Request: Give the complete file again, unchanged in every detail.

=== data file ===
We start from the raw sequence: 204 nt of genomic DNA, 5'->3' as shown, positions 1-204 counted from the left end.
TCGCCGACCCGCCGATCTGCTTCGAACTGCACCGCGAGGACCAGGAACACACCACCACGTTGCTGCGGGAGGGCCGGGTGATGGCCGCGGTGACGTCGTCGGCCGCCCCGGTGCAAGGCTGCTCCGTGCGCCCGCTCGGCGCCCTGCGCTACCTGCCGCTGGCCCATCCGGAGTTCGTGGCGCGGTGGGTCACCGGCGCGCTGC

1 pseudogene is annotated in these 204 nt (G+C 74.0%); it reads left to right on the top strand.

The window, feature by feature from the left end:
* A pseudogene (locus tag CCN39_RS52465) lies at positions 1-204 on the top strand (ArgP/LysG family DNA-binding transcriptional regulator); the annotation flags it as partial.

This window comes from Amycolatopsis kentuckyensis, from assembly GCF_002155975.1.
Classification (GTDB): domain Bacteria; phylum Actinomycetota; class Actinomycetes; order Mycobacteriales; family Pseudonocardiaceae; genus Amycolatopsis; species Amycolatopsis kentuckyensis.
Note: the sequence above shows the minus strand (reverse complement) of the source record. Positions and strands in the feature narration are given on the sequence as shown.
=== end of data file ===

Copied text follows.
We start from the raw sequence: 204 nt of genomic DNA, 5'->3' as shown, positions 1-204 counted from the left end.
TCGCCGACCCGCCGATCTGCTTCGAACTGCACCGCGAGGACCAGGAACACACCACCACGTTGCTGCGGGAGGGCCGGGTGATGGCCGCGGTGACGTCGTCGGCCGCCCCGGTGCAAGGCTGCTCCGTGCGCCCGCTCGGCGCCCTGCGCTACCTGCCGCTGGCCCATCCGGAGTTCGTGGCGCGGTGGGTCACCGGCGCGCTGC

1 pseudogene is annotated in these 204 nt (G+C 74.0%); it reads left to right on the top strand.

The window, feature by feature from the left end:
* A pseudogene (locus tag CCN39_RS52465) lies at positions 1-204 on the top strand (ArgP/LysG family DNA-binding transcriptional regulator); the annotation flags it as partial.

This window comes from Amycolatopsis kentuckyensis, from assembly GCF_002155975.1.
Classification (GTDB): domain Bacteria; phylum Actinomycetota; class Actinomycetes; order Mycobacteriales; family Pseudonocardiaceae; genus Amycolatopsis; species Amycolatopsis kentuckyensis.
Note: the sequence above shows the minus strand (reverse complement) of the source record. Positions and strands in the feature narration are given on the sequence as shown.